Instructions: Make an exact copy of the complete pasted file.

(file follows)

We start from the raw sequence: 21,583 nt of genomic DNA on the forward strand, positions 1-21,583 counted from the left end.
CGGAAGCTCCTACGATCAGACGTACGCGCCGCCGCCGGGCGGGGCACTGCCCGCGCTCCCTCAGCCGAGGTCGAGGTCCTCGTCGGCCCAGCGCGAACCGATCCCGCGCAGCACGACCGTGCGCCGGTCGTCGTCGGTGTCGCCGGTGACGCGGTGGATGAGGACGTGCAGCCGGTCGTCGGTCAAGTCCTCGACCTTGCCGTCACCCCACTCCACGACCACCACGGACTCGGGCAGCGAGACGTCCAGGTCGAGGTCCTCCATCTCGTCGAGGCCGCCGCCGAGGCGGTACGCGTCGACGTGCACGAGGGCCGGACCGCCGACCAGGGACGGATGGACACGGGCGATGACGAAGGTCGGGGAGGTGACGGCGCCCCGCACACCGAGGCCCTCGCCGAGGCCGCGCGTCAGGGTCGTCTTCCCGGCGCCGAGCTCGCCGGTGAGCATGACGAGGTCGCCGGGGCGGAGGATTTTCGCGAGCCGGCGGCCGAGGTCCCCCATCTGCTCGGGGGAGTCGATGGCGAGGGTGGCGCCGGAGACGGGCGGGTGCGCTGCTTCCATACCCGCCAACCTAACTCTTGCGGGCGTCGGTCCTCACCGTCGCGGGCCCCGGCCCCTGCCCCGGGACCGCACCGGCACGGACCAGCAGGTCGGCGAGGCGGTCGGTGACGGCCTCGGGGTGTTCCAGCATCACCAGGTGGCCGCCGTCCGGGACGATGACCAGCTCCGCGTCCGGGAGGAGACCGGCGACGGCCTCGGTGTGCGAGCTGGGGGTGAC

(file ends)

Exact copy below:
We start from the raw sequence: 21,583 nt of genomic DNA on the forward strand, positions 1-21,583 counted from the left end.
CGGAAGCTCCTACGATCAGACGTACGCGCCGCCGCCGGGCGGGGCACTGCCCGCGCTCCCTCAGCCGAGGTCGAGGTCCTCGTCGGCCCAGCGCGAACCGATCCCGCGCAGCACGACCGTGCGCCGGTCGTCGTCGGTGTCGCCGGTGACGCGGTGGATGAGGACGTGCAGCCGGTCGTCGGTCAAGTCCTCGACCTTGCCGTCACCCCACTCCACGACCACCACGGACTCGGGCAGCGAGACGTCCAGGTCGAGGTCCTCCATCTCGTCGAGGCCGCCGCCGAGGCGGTACGCGTCGACGTGCACGAGGGCCGGACCGCCGACCAGGGACGGATGGACACGGGCGATGACGAAGGTCGGGGAGGTGACGGCGCCCCGCACACCGAGGCCCTCGCCGAGGCCGCGCGTCAGGGTCGTCTTCCCGGCGCCGAGCTCGCCGGTGAGCATGACGAGGTCGCCGGGGCGGAGGATTTTCGCGAGCCGGCGGCCGAGGTCCCCCATCTGCTCGGGGGAGTCGATGGCGAGGGTGGCGCCGGAGACGGGCGGGTGCGCTGCTTCCATACCCGCCAACCTAACTCTTGCGGGCGTCGGTCCTCACCGTCGCGGGCCCCGGCCCCTGCCCCGGGACCGCACCGGCACGGACCAGCAGGTCGGCGAGGCGGTCGGTGACGGCCTCGGGGTGTTCCAGCATCACCAGGTGGCCGCCGTCCGGGACGATGACCAGCTCCGCGTCCGGGAGGAGACCGGCGACGGCCTCGGTGTGCGAGCTGGGGGTGAC